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Reply #4: Rights Watchdog, Lost in the Mideast [View All]

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King_David Donating Member (1000+ posts) Send PM | Profile | Ignore Tue Oct-04-11 11:26 PM
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4. Rights Watchdog, Lost in the Mideast
Rights Watchdog, Lost in the Mideast


By ROBERT L. BERNSTEIN

Published: October 19, 2009


AS the founder of Human Rights Watch, its active chairman for 20 years and now founding chairman emeritus, I must do something that I never anticipated: I must publicly join the groups critics. Human Rights Watch had as its original mission to pry open closed societies, advocate basic freedoms and support dissenters. But recently it has been issuing reports on the Israeli-Arab conflict that are helping those who wish to turn Israel into a pariah state.


At Human Rights Watch, we always recognized that open, democratic societies have faults and commit abuses. But we saw that they have the ability to correct them through vigorous public debate, an adversarial press and many other mechanisms that encourage reform.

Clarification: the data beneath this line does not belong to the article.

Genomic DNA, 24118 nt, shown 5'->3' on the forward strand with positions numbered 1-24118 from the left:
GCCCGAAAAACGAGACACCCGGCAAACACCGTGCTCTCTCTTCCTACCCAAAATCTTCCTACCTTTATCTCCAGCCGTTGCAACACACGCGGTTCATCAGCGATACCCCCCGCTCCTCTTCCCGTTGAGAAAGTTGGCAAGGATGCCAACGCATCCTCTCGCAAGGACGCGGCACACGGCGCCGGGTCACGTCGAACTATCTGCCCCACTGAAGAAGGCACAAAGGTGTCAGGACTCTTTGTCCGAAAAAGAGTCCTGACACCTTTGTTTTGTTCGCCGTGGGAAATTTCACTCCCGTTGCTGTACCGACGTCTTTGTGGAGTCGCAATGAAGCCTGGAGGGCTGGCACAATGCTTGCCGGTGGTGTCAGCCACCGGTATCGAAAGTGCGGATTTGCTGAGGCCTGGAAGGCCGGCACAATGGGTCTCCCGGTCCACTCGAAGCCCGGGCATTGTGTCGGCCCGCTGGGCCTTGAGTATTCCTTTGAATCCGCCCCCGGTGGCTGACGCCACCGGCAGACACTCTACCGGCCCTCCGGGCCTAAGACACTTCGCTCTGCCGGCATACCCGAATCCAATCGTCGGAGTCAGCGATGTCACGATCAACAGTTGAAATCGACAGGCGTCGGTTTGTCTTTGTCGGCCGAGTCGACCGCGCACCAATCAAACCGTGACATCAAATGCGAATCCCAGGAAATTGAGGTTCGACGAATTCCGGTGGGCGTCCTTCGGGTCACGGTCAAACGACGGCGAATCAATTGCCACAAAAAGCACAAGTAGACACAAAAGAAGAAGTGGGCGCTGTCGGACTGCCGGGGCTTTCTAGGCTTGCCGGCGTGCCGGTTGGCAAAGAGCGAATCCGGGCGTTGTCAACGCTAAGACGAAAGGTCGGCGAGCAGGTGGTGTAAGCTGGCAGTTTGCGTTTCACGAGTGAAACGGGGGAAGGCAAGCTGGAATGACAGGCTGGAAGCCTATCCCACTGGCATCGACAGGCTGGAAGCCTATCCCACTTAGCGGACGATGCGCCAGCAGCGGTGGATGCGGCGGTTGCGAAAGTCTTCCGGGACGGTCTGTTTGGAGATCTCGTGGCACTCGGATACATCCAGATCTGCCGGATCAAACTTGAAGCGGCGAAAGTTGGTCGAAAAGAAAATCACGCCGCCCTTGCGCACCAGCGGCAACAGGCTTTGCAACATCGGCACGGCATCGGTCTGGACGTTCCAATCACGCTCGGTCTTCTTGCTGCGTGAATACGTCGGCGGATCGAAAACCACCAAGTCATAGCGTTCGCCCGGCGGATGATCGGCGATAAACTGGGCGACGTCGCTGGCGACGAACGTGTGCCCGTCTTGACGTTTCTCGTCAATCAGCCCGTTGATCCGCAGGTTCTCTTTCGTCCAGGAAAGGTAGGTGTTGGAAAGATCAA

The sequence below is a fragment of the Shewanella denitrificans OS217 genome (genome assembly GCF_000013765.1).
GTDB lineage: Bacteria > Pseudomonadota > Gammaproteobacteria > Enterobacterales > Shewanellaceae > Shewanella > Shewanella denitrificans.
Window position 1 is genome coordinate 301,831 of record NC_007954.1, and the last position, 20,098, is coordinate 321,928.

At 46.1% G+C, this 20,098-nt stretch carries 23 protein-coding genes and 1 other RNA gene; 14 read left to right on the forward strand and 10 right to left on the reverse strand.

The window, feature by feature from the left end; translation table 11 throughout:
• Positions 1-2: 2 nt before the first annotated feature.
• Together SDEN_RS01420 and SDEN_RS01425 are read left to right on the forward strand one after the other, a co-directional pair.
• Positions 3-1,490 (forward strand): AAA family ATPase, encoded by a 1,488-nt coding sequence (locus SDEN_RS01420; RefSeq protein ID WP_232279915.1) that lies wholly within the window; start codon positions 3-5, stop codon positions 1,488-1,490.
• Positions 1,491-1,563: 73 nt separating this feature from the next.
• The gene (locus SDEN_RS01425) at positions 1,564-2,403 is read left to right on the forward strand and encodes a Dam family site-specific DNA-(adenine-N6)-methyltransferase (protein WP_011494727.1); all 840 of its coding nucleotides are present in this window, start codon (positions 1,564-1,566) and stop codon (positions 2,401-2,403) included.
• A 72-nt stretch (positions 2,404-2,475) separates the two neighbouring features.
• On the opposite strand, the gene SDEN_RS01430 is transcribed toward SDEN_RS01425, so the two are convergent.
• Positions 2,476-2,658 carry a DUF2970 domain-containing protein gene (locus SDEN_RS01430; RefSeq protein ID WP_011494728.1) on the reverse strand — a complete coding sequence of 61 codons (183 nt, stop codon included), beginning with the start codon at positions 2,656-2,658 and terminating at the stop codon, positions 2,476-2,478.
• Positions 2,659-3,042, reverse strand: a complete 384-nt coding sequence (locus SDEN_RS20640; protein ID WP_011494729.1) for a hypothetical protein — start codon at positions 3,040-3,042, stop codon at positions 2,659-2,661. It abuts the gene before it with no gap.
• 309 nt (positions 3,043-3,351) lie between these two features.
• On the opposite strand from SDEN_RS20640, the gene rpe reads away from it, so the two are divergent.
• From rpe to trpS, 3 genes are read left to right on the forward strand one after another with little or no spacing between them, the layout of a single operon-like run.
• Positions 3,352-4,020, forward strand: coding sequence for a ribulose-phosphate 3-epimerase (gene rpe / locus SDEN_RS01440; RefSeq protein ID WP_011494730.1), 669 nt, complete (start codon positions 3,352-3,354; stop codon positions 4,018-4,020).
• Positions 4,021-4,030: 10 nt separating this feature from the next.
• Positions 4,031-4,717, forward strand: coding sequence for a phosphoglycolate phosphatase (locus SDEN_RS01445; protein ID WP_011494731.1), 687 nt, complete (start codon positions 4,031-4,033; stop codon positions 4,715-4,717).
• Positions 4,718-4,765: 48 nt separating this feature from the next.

That is why we sought to draw a sharp line between the democratic and nondemocratic worlds, in an effort to create clarity in human rights. We wanted to prevent the Soviet Union and its followers from playing a moral equivalence game with the West and to encourage liberalization by drawing attention to dissidents like Andrei Sakharov, Natan Sharansky and those in the Soviet gulag and the millions in Chinas laogai, or labor camps.

When I stepped aside in 1998, Human Rights Watch was active in 70 countries, most of them closed societies. Now the organization, with increasing frequency, casts aside its important distinction between open and closed societies.

Nowhere is this more evident than in its work in the Middle East. The region is populated by authoritarian regimes with appalling human rights records. Yet in recent years Human Rights Watch has written far more condemnations of Israel for violations of international law than of any other country in the region.



http://www.nytimes.com/2009/10/20/opinion/20bernstein.html

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